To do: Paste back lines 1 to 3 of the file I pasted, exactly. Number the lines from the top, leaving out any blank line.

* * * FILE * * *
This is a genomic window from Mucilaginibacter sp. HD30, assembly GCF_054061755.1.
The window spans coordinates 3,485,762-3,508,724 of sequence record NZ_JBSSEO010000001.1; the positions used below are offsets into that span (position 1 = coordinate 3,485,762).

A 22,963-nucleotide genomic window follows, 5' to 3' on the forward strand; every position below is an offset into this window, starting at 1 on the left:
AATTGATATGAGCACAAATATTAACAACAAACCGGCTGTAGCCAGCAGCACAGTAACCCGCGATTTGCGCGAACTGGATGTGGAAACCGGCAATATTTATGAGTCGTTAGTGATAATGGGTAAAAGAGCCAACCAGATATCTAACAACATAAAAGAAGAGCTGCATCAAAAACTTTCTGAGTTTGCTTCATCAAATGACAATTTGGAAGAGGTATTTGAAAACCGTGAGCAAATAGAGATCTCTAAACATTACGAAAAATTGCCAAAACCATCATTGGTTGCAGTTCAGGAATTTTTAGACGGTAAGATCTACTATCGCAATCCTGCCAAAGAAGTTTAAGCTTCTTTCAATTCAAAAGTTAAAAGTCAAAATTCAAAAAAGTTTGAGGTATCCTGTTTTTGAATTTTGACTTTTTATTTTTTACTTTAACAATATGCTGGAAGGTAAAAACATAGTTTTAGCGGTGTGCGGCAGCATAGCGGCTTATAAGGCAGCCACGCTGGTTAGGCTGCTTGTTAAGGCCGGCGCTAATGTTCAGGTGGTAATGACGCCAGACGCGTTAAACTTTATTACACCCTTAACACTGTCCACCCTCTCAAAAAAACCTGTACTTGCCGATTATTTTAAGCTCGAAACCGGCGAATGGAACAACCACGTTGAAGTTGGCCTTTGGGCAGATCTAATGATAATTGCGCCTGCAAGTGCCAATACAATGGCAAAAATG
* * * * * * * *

This is a genomic window from Mucilaginibacter sp. HD30, assembly GCF_054061755.1.
The window spans coordinates 3,485,762-3,508,724 of sequence record NZ_JBSSEO010000001.1; the positions used below are offsets into that span (position 1 = coordinate 3,485,762).

A 22,963-nucleotide genomic window follows, 5' to 3' on the forward strand; every position below is an offset into this window, starting at 1 on the left: